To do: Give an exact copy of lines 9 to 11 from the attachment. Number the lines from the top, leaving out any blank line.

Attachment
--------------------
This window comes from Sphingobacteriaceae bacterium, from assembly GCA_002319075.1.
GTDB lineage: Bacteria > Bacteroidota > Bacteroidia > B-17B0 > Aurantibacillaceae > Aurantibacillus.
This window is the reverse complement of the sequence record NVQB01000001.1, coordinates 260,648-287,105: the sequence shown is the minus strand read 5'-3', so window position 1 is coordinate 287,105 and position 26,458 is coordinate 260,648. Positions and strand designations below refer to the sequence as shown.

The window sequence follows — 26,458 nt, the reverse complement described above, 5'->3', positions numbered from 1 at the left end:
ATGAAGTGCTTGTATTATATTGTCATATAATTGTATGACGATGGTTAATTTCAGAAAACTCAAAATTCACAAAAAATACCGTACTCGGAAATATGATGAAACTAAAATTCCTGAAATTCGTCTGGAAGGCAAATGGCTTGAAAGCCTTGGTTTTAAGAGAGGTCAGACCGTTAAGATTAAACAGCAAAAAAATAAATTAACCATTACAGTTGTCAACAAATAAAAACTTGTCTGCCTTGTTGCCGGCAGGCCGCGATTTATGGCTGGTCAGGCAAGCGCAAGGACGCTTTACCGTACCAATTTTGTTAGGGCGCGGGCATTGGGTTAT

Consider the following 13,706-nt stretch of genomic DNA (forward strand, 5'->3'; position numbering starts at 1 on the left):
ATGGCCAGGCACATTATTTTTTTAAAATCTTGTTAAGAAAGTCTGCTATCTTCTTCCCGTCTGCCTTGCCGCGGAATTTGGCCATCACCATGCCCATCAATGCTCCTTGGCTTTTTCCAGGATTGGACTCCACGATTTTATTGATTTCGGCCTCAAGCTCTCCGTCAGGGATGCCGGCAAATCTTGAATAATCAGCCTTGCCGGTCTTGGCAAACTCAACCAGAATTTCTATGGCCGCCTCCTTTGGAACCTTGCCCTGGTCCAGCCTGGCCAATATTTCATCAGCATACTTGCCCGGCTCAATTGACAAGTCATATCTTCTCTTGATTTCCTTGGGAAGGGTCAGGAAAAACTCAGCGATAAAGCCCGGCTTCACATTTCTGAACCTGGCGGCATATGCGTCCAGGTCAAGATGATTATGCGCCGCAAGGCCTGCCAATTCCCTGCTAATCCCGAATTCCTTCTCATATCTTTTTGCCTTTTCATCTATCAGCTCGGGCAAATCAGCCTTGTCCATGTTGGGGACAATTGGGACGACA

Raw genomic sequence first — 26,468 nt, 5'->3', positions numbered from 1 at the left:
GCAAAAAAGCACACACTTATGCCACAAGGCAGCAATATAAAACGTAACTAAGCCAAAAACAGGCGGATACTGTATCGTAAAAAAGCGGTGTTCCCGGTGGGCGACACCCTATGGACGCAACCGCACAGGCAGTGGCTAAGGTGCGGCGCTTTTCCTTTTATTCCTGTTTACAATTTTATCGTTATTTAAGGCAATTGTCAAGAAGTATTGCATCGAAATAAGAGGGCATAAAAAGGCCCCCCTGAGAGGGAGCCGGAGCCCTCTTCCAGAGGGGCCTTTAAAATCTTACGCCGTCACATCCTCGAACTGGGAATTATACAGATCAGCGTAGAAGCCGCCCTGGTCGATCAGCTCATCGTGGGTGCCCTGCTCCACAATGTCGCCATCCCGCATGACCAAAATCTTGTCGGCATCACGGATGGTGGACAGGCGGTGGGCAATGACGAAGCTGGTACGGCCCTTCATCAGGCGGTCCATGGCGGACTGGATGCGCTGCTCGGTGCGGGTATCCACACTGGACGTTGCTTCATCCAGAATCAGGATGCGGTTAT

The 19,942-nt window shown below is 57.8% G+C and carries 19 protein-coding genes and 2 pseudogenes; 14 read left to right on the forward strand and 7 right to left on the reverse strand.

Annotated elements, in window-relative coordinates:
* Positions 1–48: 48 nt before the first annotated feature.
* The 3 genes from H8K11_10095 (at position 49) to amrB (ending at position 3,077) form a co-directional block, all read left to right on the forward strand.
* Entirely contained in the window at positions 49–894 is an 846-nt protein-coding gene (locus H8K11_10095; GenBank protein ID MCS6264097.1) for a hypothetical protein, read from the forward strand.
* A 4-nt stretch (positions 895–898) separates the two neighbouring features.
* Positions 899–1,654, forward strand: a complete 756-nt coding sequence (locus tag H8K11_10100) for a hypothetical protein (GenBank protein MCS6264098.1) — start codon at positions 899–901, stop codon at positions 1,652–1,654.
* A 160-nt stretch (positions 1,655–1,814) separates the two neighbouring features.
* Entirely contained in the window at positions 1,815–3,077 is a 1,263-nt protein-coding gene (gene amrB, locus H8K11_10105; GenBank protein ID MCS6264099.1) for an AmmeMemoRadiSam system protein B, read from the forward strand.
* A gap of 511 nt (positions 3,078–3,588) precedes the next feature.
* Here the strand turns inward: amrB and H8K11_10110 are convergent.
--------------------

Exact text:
GCAAAAAAGCACACACTTATGCCACAAGGCAGCAATATAAAACGTAACTAAGCCAAAAACAGGCGGATACTGTATCGTAAAAAAGCGGTGTTCCCGGTGGGCGACACCCTATGGACGCAACCGCACAGGCAGTGGCTAAGGTGCGGCGCTTTTCCTTTTATTCCTGTTTACAATTTTATCGTTATTTAAGGCAATTGTCAAGAAGTATTGCATCGAAATAAGAGGGCATAAAAAGGCCCCCCTGAGAGGGAGCCGGAGCCCTCTTCCAGAGGGGCCTTTAAAATCTTACGCCGTCACATCCTCGAACTGGGAATTATACAGATCAGCGTAGAAGCCGCCCTGGTCGATCAGCTCATCGTGGGTGCCCTGCTCCACAATGTCGCCATCCCGCATGACCAAAATCTTGTCGGCATCACGGATGGTGGACAGGCGGTGGGCAATGACGAAGCTGGTACGGCCCTTCATCAGGCGGTCCATGGCGGACTGGATGCGCTGCTCGGTGCGGGTATCCACACTGGACGTTGCTTCATCCAGAATCAGGATGCGGTTAT

The 19,942-nt window shown below is 57.8% G+C and carries 19 protein-coding genes and 2 pseudogenes; 14 read left to right on the forward strand and 7 right to left on the reverse strand.

Annotated elements, in window-relative coordinates: